The Slovenia Times

Despite economic recovery and improvements in labour market conditions, lending activity remains weak



Most confidence indicators for the euro area indicate a continuation of the recovery in the second half of the year: the Economic Sentiment Indicator (ESI) is the highest since 2011 and the PMI continues to indicate a positive trend. The lower value of the Ifo Economic Climate Index, on the other hand, indicates uncertainty about developments in the second half of the year. Uncertainty is also reflected in ECB projections, which, at the beginning of September, lowered slightly its economic growth forecasts for the euro area (2015: by 0.1% to 1.4%; 2016: by 0.2% to 1.7%).

Favourable economic developments in Slovenia continued in the second quarter; in addition to exports, private consumption was a significant contributor to GDP growth. GDP rose by 0.7% (seasonally adjusted) and was 2.6% higher year-on-year. Despite a further moderation in year-on-year growth, exports remained the main driver of the recovery, which was reflected in further growth in value-added in manufacturing. Household consumption picked up more notably this year with the improvement in the labour market situation and the relatively high value of the consumer confidence indicator. Purchases of durable goods increased further, and purchases of other goods also rose for the first time in a long period. In contrast, construction investment has been decreasing for the past three quarters after the strong growth from mid-2013. In the first half of this year, real GDP reached 95% of the average level in 2008 (the lowest level was in 2013: 90.6%).

In the second quarter, the number of employed persons rose further; the number of registered unemployed was down again in August. In the first half of the year, the number of employed persons was up in most areas of the private sector, which also recorded higher indicators of economic activity than for the same period last year. The number of registered unemployed is falling slightly more slowly than at the beginning of the year owing to a smaller outflow into employment. At the end of August, 107,935 persons were registered as unemployed, 6.0% fewer than in August 2014. Average gross earnings per employee rose further in the second quarter (by 0.3%, seasonally adjusted), but year-on-year growth in the first half of the year (0.5%) was half lower than in the same period of 2014. This is explained by modest growth in private sector earnings, which is, amid a higher number of workers with relatively low earnings, largely the result of changes in the employment structure.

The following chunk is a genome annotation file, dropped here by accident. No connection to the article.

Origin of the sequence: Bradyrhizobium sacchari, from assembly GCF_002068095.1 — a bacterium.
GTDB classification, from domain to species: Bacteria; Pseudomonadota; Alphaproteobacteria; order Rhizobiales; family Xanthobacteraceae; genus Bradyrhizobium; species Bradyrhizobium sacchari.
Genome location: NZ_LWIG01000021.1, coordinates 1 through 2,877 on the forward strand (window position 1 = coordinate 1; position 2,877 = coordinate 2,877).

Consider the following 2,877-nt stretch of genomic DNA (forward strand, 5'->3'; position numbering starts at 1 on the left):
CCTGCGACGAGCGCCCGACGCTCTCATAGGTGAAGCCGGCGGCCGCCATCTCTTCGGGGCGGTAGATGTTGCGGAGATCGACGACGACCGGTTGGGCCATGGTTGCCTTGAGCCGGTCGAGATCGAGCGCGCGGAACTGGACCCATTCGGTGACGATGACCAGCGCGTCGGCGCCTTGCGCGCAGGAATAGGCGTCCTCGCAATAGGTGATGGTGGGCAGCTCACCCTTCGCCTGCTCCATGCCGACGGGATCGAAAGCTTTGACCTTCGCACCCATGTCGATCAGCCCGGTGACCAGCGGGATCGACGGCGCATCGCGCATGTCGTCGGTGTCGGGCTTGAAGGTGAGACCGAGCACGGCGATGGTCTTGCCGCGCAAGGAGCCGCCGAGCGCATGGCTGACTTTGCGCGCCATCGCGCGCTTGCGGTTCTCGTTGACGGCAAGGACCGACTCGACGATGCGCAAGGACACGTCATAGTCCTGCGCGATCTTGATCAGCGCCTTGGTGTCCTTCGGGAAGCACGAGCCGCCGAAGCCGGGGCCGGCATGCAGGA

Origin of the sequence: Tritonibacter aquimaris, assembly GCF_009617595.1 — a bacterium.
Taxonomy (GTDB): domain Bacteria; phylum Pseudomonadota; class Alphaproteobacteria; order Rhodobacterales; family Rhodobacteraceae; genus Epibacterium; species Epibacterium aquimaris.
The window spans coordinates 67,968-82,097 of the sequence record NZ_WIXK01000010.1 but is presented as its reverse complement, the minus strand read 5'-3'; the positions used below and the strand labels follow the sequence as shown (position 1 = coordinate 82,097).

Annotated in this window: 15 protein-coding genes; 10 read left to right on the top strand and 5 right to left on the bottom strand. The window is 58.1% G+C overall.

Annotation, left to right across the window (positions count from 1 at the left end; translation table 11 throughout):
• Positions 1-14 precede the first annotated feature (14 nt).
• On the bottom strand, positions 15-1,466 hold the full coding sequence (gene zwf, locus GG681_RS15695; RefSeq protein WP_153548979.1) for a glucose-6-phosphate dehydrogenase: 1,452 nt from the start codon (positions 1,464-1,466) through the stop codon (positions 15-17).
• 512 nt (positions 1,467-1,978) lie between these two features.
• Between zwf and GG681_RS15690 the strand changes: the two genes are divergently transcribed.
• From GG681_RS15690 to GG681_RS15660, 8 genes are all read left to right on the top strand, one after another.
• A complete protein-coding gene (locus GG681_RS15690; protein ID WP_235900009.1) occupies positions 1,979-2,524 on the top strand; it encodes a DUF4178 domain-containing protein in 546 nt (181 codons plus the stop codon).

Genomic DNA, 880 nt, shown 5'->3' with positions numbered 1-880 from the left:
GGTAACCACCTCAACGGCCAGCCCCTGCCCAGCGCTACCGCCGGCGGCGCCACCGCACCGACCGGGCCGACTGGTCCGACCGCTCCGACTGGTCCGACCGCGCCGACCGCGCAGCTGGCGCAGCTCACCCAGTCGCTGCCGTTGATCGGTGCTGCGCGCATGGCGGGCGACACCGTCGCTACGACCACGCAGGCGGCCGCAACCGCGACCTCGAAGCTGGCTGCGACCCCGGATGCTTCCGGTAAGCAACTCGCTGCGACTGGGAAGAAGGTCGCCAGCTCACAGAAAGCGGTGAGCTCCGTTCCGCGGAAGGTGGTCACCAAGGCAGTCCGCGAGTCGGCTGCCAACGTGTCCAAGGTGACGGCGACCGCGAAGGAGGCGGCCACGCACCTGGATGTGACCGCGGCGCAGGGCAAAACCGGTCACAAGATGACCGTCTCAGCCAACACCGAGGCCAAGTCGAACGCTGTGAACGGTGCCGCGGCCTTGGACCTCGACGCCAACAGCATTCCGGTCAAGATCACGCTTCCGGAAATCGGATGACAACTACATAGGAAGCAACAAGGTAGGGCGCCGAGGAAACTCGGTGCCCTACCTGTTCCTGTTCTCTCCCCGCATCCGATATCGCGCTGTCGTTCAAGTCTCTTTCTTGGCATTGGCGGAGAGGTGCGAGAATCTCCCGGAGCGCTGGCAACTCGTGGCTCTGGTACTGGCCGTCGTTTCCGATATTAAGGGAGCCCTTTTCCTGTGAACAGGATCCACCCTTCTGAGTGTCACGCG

In August, consumer prices were down year-on-year again. The continuation of year-on-year deflation (-0.3%) was again the result of lower prices of liquid fuels due to the year-on-year fall in the euro price of oil in global markets. For some time, deflationary movements have also been impacted by lower prices of other goods, mainly durables. Food prices remain up year-on-year owing to the higher prices of unprocessed food. Growth in service prices has slowed notably in recent months. Core inflation remains lower than in the euro area, reflecting lower growth in both service prices and prices of non-energy goods.

The domestic non-banking sectors continue to deleverage. In the first seven months of 2015, enterprises repaid less while NFIs repaid more than in the same period of 2014. Household loans (where new lending for housing is on the increase) and government loans have expanded this year. The growth of household deposits is slowing year-on-year as a result of low interest rates. The low lending activity of Slovenian banks is accelerating the decline in net interest receipts of the banking system and thus slowing the reduction in the share of non-performing claims. This share has stabilised at around 11.5% in recent months, but its further reduction will require higher lending activity and an increase in the proportion of new, high-quality claims.

The general government deficit (EUR 664m) in the first half of the year was slightly lower than in the same period of last year resulting from increased tax revenues and social contributions related to the improvement in labour market conditions, better performance of companies in 2014, the strengthening of private consumption and government measures. The main factors in 2015 growth remain corporate income tax and value added tax. Expenditure rose less than revenue. Among expenditure categories, current expenditure and investment expenditure were up.


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